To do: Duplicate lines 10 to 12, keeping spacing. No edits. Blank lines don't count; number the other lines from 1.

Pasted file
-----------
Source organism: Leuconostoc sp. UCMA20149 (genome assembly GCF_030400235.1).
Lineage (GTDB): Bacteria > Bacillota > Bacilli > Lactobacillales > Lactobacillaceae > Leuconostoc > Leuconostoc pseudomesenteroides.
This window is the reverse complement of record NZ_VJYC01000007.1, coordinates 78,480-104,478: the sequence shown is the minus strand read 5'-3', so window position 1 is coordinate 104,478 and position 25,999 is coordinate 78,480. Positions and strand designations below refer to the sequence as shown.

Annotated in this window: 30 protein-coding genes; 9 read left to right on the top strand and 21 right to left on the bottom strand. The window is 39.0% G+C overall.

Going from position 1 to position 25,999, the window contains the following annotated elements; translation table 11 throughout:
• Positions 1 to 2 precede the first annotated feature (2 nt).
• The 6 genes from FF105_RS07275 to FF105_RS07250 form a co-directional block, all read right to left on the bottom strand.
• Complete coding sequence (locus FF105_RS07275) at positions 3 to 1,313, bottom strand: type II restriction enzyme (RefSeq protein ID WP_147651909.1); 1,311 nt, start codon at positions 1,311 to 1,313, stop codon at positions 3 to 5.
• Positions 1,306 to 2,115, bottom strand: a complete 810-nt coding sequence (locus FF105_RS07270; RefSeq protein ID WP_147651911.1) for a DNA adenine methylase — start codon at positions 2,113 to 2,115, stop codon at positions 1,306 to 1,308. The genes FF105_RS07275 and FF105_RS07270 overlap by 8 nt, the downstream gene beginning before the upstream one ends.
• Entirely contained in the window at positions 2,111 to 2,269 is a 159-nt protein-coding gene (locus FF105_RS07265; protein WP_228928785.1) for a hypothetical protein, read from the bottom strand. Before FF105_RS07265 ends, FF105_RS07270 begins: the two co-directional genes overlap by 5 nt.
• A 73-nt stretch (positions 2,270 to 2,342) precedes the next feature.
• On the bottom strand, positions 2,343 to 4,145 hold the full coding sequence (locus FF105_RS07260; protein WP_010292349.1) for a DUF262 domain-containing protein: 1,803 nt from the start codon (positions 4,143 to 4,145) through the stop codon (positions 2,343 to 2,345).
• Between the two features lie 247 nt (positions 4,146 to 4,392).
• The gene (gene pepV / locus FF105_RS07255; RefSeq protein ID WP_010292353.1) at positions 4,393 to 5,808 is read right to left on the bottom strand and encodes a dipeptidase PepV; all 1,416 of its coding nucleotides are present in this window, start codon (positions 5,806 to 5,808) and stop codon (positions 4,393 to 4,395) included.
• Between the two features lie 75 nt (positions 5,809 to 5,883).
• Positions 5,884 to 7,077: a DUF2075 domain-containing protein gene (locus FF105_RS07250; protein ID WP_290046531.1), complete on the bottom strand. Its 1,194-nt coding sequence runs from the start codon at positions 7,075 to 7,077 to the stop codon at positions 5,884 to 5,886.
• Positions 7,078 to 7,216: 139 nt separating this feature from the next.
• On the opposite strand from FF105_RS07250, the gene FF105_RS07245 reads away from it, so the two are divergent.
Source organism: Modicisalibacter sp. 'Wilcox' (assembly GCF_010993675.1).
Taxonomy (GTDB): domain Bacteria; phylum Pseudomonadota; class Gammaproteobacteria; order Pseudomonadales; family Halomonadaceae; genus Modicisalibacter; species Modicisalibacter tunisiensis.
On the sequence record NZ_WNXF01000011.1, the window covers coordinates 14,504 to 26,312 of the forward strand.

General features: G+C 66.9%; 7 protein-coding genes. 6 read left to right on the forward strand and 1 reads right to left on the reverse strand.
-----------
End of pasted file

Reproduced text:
• Entirely contained in the window at positions 2,111 to 2,269 is a 159-nt protein-coding gene (locus FF105_RS07265; protein WP_228928785.1) for a hypothetical protein, read from the bottom strand. Before FF105_RS07265 ends, FF105_RS07270 begins: the two co-directional genes overlap by 5 nt.
• A 73-nt stretch (positions 2,270 to 2,342) precedes the next feature.
• On the bottom strand, positions 2,343 to 4,145 hold the full coding sequence (locus FF105_RS07260; protein WP_010292349.1) for a DUF262 domain-containing protein: 1,803 nt from the start codon (positions 4,143 to 4,145) through the stop codon (positions 2,343 to 2,345).